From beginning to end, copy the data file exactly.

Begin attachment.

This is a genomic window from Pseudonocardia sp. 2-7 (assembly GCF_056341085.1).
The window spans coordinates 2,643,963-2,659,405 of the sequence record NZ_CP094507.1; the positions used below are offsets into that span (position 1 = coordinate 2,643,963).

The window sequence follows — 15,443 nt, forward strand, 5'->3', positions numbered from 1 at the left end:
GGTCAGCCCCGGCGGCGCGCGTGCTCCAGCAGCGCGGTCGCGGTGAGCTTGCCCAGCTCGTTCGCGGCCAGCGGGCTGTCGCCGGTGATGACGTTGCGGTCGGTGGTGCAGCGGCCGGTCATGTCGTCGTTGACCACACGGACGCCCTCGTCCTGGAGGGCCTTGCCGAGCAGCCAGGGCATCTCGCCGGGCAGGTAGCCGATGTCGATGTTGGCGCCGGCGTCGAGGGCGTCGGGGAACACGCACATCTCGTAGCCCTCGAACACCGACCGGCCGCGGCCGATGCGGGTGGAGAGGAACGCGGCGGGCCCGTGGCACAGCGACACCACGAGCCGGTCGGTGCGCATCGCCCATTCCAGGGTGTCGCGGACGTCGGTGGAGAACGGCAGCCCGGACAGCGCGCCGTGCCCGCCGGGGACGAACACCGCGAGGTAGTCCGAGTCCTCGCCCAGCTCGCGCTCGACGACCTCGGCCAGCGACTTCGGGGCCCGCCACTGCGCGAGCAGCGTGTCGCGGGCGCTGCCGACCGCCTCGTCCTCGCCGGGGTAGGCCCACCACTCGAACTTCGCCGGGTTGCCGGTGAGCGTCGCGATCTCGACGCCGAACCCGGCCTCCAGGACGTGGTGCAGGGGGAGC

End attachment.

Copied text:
This is a genomic window from Pseudonocardia sp. 2-7 (assembly GCF_056341085.1).
The window spans coordinates 2,643,963-2,659,405 of the sequence record NZ_CP094507.1; the positions used below are offsets into that span (position 1 = coordinate 2,643,963).

The window sequence follows — 15,443 nt, forward strand, 5'->3', positions numbered from 1 at the left end:
GGTCAGCCCCGGCGGCGCGCGTGCTCCAGCAGCGCGGTCGCGGTGAGCTTGCCCAGCTCGTTCGCGGCCAGCGGGCTGTCGCCGGTGATGACGTTGCGGTCGGTGGTGCAGCGGCCGGTCATGTCGTCGTTGACCACACGGACGCCCTCGTCCTGGAGGGCCTTGCCGAGCAGCCAGGGCATCTCGCCGGGCAGGTAGCCGATGTCGATGTTGGCGCCGGCGTCGAGGGCGTCGGGGAACACGCACATCTCGTAGCCCTCGAACACCGACCGGCCGCGGCCGATGCGGGTGGAGAGGAACGCGGCGGGCCCGTGGCACAGCGACACCACGAGCCGGTCGGTGCGCATCGCCCATTCCAGGGTGTCGCGGACGTCGGTGGAGAACGGCAGCCCGGACAGCGCGCCGTGCCCGCCGGGGACGAACACCGCGAGGTAGTCCGAGTCCTCGCCCAGCTCGCGCTCGACGACCTCGGCCAGCGACTTCGGGGCCCGCCACTGCGCGAGCAGCGTGTCGCGGGCGCTGCCGACCGCCTCGTCCTCGCCGGGGTAGGCCCACCACTCGAACTTCGCCGGGTTGCCGGTGAGCGTCGCGATCTCGACGCCGAACCCGGCCTCCAGGACGTGGTGCAGGGGGAGC